In a manner of speaking, Albert Einstein just helped an international team of astronomers find a hot Jupiter that’s 2,000 light-years away. It’s the first time in history that the theory of relativity was used to locate another planet.

Normally, astronomers use the transit method to detect exoplanets, a technique that tells astronomers a planet has passed in front of its parent star. There’s also the wobble method, where astronomers can measure the periodic back-and-forth between gravitationally bound objects.

But the new technique, which the scientists are conveniently calling BEER (relativistic BEaming, Ellipsoidal, and Reflection/emission modulations), works by exploiting an effect predicted by Einstein’s Special Theory of Relativity.


The effect is known as beaming (sometimes called Doppler boosting), and it happens when a star’s brightness is increased as it moves towards the Earth, and dims as it moves away. It moves toward us because a planet is there to pull it (hence evidence of its presence). The brightening is caused by light particles, called photons, that are piling up in energy.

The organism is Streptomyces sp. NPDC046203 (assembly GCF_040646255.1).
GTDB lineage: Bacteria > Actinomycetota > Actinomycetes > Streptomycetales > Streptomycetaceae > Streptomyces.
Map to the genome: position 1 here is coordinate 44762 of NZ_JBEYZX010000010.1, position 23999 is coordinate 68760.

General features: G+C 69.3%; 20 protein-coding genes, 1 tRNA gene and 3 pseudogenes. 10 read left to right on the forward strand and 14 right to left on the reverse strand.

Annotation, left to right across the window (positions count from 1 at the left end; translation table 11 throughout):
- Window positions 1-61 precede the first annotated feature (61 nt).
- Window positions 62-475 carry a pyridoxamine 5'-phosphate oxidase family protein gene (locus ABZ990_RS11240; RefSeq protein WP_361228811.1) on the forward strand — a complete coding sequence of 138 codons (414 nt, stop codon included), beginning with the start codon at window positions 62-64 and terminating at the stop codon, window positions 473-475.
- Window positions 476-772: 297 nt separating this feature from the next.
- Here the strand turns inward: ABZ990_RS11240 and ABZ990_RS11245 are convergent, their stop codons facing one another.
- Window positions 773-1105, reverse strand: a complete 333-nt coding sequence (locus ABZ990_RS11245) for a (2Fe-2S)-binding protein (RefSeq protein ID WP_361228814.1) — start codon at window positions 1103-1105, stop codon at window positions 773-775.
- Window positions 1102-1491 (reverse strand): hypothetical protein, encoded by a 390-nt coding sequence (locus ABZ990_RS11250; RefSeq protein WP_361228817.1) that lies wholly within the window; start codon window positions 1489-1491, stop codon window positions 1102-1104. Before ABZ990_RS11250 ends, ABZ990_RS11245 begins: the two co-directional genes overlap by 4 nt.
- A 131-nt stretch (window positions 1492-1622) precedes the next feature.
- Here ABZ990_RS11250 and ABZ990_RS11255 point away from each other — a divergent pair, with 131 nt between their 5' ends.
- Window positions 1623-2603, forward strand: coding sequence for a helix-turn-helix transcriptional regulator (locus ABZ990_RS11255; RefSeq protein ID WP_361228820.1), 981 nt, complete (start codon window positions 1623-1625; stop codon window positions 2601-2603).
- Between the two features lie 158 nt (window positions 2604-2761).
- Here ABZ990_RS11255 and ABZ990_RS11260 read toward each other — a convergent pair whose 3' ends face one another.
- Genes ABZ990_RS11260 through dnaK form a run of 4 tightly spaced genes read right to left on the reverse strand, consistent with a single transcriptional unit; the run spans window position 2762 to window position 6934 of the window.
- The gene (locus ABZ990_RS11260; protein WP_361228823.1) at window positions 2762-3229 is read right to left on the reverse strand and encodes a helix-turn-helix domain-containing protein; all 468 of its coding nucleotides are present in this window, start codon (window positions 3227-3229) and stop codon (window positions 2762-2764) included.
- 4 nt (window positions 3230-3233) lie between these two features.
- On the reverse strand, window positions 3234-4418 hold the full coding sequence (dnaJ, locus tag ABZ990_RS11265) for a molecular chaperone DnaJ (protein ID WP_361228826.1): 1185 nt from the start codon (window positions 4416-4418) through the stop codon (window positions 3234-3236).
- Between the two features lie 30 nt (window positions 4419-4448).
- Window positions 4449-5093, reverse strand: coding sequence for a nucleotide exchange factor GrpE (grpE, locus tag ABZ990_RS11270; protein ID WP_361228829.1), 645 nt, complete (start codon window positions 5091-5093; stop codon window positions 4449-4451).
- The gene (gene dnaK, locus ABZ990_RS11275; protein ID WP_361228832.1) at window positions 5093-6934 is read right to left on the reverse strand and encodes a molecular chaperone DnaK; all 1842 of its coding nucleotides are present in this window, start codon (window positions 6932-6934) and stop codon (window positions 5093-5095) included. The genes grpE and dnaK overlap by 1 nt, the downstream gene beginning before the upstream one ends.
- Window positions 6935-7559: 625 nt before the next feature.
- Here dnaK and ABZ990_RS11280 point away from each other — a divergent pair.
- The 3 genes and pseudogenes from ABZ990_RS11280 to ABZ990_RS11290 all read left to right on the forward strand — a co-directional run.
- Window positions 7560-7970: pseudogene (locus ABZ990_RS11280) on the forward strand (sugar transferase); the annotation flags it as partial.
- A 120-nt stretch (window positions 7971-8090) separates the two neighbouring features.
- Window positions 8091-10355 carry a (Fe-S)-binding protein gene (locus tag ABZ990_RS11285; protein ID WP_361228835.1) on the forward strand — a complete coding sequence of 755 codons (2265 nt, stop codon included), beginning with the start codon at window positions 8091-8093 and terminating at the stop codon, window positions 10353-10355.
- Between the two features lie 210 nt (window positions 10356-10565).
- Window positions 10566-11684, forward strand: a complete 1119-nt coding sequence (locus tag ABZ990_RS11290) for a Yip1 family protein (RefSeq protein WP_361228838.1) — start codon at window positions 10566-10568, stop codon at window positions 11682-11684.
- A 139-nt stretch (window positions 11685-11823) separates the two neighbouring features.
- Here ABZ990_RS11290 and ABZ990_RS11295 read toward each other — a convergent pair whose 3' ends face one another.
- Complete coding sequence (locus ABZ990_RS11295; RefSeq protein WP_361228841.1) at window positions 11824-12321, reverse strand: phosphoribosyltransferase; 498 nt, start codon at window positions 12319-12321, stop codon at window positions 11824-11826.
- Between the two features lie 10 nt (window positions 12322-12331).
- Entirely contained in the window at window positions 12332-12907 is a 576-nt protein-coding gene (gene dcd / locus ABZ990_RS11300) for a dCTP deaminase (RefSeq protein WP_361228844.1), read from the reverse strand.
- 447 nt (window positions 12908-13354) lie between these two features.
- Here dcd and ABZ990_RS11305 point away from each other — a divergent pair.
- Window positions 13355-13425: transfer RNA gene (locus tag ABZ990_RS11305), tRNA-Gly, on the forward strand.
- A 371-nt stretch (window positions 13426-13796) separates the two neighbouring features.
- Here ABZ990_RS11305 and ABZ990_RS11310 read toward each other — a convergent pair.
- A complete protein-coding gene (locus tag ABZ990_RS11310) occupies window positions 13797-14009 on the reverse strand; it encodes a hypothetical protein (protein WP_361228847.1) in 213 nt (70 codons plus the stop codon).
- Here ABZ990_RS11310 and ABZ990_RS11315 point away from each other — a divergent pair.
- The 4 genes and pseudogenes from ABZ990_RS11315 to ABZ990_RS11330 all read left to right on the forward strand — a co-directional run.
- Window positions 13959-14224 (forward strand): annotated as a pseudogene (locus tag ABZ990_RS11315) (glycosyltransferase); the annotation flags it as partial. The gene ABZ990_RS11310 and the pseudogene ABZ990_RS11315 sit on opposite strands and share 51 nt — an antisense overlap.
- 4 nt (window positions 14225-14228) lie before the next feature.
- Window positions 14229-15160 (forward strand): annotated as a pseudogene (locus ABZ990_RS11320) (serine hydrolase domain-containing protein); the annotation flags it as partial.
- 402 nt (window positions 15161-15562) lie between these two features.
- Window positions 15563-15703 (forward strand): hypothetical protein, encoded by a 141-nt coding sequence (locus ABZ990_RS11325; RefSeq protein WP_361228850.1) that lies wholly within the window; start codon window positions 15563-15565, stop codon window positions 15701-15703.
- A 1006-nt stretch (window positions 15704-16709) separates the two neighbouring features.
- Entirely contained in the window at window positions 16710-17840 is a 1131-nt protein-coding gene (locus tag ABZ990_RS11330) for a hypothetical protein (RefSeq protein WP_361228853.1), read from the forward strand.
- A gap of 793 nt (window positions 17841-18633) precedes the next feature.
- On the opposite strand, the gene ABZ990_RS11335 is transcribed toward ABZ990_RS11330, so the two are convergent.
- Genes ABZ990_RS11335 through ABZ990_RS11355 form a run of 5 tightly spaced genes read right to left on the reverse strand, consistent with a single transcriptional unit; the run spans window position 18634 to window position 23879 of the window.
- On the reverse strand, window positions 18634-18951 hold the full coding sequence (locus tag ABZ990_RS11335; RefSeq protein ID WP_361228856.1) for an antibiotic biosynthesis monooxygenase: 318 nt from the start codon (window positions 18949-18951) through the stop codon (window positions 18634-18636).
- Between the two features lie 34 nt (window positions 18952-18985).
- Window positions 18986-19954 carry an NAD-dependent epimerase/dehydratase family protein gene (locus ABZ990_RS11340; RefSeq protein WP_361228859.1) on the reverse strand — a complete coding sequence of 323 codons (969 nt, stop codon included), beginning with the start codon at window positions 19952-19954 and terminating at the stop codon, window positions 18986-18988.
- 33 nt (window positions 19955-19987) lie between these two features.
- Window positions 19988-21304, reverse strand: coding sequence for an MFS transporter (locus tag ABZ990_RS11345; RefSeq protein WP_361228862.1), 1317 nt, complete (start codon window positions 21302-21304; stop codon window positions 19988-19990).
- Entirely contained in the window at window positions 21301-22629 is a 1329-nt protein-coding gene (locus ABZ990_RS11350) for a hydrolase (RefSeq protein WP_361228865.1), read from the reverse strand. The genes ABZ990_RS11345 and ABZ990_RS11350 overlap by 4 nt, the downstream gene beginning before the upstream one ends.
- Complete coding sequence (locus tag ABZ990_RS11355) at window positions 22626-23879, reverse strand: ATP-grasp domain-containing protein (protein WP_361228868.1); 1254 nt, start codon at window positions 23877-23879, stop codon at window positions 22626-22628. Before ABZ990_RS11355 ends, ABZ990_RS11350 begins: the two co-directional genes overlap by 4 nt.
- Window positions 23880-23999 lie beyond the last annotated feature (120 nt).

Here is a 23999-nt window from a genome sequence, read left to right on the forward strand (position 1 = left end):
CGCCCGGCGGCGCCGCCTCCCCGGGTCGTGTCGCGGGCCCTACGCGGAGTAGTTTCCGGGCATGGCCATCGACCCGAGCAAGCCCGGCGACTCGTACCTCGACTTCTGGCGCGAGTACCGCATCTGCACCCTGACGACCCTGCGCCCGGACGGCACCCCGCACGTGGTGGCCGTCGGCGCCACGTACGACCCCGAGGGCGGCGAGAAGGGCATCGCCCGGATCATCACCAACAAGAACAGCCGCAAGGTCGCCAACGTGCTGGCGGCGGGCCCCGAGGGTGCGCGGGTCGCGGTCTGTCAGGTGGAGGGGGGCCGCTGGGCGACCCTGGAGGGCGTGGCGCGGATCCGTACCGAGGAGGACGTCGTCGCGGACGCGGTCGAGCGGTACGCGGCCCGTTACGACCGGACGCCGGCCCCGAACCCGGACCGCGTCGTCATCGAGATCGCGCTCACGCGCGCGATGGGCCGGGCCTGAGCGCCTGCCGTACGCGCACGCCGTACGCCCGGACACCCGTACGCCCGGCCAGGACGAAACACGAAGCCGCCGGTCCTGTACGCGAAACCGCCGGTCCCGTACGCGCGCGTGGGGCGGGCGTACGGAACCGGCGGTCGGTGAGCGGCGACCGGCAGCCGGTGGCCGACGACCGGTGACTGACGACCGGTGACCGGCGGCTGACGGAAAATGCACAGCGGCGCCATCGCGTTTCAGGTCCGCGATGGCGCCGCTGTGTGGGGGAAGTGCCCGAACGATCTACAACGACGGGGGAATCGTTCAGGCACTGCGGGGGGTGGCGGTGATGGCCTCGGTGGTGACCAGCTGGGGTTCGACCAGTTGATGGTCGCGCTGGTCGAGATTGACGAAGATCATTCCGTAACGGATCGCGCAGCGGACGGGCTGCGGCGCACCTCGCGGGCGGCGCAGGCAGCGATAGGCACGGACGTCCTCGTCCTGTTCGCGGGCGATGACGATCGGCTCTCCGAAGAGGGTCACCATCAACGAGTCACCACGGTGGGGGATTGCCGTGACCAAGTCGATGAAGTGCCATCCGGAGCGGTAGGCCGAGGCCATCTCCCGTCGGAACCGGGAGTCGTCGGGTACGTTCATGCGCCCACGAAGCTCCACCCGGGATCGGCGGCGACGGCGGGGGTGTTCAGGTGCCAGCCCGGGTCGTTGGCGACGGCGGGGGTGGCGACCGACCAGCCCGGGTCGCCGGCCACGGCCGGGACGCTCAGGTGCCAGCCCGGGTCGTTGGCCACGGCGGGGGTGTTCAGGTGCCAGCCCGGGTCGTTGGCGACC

What’s more, the gravitational tides from the orbiting planet cause the star to stretch into an elliptical shape (the top image shows an exaggerated depiction of this), which causes it to appear brighter — and also expose more surface area — when its wider side faces Earth. And lastly, the planet reflects a small amount of detectable starlight.


It's these three components that make up BEER, a technique that, moving forward, will help astronomers find similar celestial bodies. And indeed, it'll be particularly useful for finding objects that don't require a precise alignment of planet and star as seen from Earth. Regrettably, it can't be used to find small, Earth-sized worlds (at least not with today's technology).

The astronomers, a team at Tel Aviv University and the Harvard-Smithsonian Center for Astrophysics (CfA), used the BEER formula to find the so-called Einstein planet, which is more formally known as Kepler-76b. It’s about 25% larger than Jupiter and weighs about twice as much, thus qualifying as a hot Jupiter.

The Astrophysical Journal has accepted the paper for publication, but you can read it here.

Images: David A. Aguilar (CfA).